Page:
A Simple Exercise Program


Break It Up Into Tinier Components. 

Instead of ignoring exercise altogether, here’s a suggestion for integrating it into your busy schedule.  Think of exercise like you think of a major task in the office.  Break it up into tinier components

Instead of spending two hours in the gym or in the tennis court like your friends do, ask your trainer to divide your workout program. 

Suggestion A       

30 minutes four times a week, i.e.: 20 minutes cardio, 10 minutes weights (1 muscle group, e.g. legs)

Suggestion B       

30 minutes three times a week

Mon:  20 minutes cardio + 10 minutes stretching;

Tues:  20 minutes weights (2 muscle groups, e.g. back and abdominals) + 10 minutes of cardio.

Wed:  20 minutes cardio + 10 minutes of

Weights (two muscle groups, e.g. triceps or chest, biceps or shoulders)

Suggestion C       

20 minutes 5 days a week.

Week 1:  all cardio

Week 2:  weights

Week 3:  Cardio on Mon/Wed/Fri

Week 4:  Weights on Tues/Thurs

Repeat the entire cycle when you get to month 2.

Frequency and Intensity

Ideally, one should gradually increase the frequency or intensity, or both.  But if you’re busy, and definitely can’t spare more than 30 minutes a day, then increase your intensity.  This means if your cardio involves the treadmill, take the notch up 1 level (if you started with level 3, go on to level 4 on month 2).  

For your weight training, if you started with 5-pound weights, graduate into 7.5 pounds in month 2.  And then on those days when your day is not filled with meetings, try to stay an extra 5-10 minutes. 

Be realistic with your goals, especially when you’re just starting.  Increasing frequency and intensity too soon can overwhelm you, making you want to give up.

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Truth About Summer Allergies

As if a runny nose and red eyes weren t enough to ruin your warm weather look, summer allergiescan gift you with even more than you’ve bargained for this year. In fact, some unusual symptoms can leave you looking like you lost a round in a boxing ring.

“Summer allergies can cause severe symptoms for some sufferers, and can be just as bad as the spring and fall seasons,” said allergist Michael Foggs, MD, president of the American College of Allergy, Asthma and Immunology (ACAAI). “Symptoms aren’t always limited to the hallmark sneezing, runny nose and watery eyes. Black eyes, lines across the nose and other cosmetic symptoms can occur.”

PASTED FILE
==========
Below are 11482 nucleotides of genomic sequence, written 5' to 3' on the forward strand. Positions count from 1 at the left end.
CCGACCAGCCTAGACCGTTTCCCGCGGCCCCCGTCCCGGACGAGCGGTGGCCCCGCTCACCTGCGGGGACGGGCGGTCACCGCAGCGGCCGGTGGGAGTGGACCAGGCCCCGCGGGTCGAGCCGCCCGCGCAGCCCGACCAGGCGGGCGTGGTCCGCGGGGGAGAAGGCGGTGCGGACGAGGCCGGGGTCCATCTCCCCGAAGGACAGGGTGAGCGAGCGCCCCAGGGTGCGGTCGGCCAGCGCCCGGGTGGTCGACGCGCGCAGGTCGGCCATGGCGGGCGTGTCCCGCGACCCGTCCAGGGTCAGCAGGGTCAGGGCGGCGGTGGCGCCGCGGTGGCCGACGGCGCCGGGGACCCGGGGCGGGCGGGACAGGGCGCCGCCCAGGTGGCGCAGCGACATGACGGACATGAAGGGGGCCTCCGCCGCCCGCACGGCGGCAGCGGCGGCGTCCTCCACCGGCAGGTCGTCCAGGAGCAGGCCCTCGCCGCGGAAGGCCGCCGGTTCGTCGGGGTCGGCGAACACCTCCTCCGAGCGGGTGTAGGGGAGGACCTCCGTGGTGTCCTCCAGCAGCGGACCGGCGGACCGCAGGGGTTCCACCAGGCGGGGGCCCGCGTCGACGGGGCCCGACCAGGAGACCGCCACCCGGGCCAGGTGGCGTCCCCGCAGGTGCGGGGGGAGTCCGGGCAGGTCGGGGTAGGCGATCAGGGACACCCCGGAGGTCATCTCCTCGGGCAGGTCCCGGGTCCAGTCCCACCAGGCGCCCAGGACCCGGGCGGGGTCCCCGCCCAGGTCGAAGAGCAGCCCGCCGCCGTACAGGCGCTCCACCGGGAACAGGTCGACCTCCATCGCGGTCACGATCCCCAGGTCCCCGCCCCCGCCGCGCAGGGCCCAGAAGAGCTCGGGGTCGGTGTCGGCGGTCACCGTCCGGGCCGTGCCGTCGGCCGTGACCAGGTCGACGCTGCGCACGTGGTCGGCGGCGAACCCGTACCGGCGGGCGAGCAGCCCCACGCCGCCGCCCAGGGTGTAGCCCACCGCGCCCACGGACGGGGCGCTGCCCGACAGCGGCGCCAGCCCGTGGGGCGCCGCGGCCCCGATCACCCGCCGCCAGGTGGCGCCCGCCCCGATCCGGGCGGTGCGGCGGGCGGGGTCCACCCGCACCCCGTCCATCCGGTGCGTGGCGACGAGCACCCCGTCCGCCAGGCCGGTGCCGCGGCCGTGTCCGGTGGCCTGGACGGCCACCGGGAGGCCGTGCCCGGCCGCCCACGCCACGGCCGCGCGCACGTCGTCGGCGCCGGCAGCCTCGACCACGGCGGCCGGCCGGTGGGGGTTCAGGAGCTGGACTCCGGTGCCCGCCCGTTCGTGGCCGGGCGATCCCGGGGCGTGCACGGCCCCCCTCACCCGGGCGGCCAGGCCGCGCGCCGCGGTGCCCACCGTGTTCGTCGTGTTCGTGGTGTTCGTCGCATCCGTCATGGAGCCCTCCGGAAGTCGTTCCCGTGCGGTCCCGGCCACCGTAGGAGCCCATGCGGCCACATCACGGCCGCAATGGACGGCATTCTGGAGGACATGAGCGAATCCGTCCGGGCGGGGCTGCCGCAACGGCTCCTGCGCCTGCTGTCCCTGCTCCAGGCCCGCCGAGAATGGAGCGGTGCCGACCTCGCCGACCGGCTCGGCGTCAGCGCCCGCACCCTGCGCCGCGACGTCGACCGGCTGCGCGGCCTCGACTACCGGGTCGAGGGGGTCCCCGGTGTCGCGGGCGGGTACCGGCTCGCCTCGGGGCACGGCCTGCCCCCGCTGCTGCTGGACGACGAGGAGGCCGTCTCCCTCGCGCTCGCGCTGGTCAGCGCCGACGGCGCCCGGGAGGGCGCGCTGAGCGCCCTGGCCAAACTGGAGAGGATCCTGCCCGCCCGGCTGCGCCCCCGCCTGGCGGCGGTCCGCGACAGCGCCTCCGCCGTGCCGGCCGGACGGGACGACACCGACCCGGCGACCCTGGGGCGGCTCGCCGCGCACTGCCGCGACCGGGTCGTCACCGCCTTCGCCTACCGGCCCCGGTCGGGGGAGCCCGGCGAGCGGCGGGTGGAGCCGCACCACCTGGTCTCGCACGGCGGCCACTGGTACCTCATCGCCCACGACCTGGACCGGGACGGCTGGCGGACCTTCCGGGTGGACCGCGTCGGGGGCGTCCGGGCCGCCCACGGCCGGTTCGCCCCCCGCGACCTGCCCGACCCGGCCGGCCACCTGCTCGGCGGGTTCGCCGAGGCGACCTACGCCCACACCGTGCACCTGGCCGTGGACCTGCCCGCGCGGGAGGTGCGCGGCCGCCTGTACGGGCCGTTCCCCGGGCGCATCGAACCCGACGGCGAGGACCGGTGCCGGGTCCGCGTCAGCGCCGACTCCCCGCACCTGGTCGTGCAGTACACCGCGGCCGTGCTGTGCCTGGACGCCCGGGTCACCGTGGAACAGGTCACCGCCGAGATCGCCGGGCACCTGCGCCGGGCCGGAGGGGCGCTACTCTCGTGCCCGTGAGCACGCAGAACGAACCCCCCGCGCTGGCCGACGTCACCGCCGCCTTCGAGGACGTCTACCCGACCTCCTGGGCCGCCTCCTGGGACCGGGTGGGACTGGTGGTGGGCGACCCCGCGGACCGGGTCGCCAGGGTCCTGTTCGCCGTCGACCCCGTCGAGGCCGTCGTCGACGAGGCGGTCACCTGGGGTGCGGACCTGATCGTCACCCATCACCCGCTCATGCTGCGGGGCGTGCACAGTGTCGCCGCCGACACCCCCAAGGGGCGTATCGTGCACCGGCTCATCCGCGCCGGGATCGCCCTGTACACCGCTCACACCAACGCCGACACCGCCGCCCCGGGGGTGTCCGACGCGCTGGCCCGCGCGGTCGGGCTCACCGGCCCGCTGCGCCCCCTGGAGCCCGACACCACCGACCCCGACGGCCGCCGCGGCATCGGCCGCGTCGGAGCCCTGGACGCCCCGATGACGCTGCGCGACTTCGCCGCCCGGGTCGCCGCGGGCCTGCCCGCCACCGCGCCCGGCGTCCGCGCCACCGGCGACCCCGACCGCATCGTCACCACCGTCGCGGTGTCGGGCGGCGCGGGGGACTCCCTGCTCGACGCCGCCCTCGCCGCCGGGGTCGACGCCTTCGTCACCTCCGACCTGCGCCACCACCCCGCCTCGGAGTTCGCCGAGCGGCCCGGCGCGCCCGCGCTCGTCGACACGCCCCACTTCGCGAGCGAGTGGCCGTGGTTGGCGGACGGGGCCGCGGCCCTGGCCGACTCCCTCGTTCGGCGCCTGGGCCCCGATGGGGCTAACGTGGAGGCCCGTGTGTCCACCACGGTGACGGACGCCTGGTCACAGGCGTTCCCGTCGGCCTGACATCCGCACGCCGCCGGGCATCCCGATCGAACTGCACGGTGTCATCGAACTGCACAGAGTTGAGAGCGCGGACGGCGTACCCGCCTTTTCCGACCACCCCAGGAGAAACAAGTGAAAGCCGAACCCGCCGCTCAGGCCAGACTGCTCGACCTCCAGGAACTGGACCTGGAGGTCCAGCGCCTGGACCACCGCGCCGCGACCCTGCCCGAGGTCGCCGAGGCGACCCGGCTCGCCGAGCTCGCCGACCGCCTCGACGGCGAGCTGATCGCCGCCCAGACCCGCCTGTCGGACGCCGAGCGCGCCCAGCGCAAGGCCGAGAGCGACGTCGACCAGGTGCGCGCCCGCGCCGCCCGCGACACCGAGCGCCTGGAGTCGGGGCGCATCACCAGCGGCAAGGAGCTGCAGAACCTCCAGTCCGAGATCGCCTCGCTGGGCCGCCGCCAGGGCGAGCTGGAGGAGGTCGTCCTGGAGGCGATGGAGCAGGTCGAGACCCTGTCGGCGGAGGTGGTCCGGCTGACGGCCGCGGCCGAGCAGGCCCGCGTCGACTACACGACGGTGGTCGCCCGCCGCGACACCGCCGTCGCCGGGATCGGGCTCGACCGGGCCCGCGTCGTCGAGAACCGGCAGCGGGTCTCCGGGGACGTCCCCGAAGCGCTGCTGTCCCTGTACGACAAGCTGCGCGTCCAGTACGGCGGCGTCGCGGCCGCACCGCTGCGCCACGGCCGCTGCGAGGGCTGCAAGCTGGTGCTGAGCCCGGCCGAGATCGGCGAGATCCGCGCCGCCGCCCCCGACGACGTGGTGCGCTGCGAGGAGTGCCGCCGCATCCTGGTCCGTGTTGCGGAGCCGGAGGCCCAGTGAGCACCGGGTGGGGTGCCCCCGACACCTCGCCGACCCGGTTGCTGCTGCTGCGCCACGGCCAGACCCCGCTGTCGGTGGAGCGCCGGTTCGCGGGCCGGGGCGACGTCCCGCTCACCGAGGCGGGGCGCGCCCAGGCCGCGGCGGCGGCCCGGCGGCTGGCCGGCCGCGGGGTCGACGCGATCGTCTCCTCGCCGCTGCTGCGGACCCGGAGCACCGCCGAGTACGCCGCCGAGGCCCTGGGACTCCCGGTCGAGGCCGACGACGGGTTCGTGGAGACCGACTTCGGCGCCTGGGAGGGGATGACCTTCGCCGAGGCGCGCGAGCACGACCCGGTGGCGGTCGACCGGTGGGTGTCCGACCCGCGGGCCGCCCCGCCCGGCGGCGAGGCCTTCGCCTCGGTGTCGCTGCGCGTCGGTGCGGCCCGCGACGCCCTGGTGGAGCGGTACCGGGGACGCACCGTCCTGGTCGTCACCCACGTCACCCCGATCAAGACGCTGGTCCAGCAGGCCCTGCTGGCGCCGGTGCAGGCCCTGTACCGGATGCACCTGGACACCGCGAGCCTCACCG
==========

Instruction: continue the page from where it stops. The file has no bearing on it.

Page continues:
Even if you’ve never before had allergies, they can suddenly strike at any age and time of year. You might want to consider visiting your board-certified allergist if these undesirable signs accompany your sniffle and sneeze.

  • Allergic Shiner: Dark circles under the eyes which are due to swelling and discoloration from congestion of small blood vessels beneath the skin in the delicate eye area.
  • Allergic (adenoidal) Face: Nasal allergies may promote swelling of the adenoids (lymph tissue that lines the back of the throat and extends behind the nose). This results in a tired and droopy appearance.
  • Nasal Crease: This is a line which can appear across the bridge of the nose usually the result of rubbing the nose upward to relieve nasal congestion and itching.
  • Mouth Breathing: Cases of allergic rhinitis in which severe nasal congestion occurs can result in chronic mouth breathing, associated with the development of a high, arched palate, an elevated upper lip, and an overbite. Teens with allergic rhinitis might need braces to correct dental issues.

According to the ACAAI, pollen, mold and insect stings are common allergy culprits during the summer months. But fresh produce, such as celery, apples and melons, can also cause allergy symptoms. This is known as food pollen syndrome, cross-reacting allergens found in both pollen and raw fruits, vegetables and some tree nuts.

“Summer allergy symptoms can easily be mistaken for colds, food intolerances or other ailments,” said Dr. Foggs. “If your symptoms are persistent and lasting for more than two weeks you should see your allergist for proper testing, diagnosis and treatment. Finding and treating the source of your suffering can also clear up other unwanted symptoms.”

Before turning to over-the-counter antihistamines and nasal sprays for relief, allergy sufferers should speak with an allergist to ensure medication is right for them and enough to combat symptoms. For more information about seasonal allergies, and to locate an allergist in your area, visit AllergyAndAsthmaRelief.org.

About ACAAI

The ACAAI is a professional medical organization of more than 6,000 allergists-immunologists and allied health professionals, headquartered in Arlington Heights, Ill. The College fosters a culture of collaboration and congeniality in which its members work together and with others toward the common goals of patient care, education, advocacy and research. ACAAI allergists are board-certified physicians trained to diagnose allergies and asthma, administer immunotherapy, and provide patients with the best treatment outcomes. For more information and to find relief, visit AllergyandAsthmaRelief.org. Join us on FacebookPinterest and Twitter.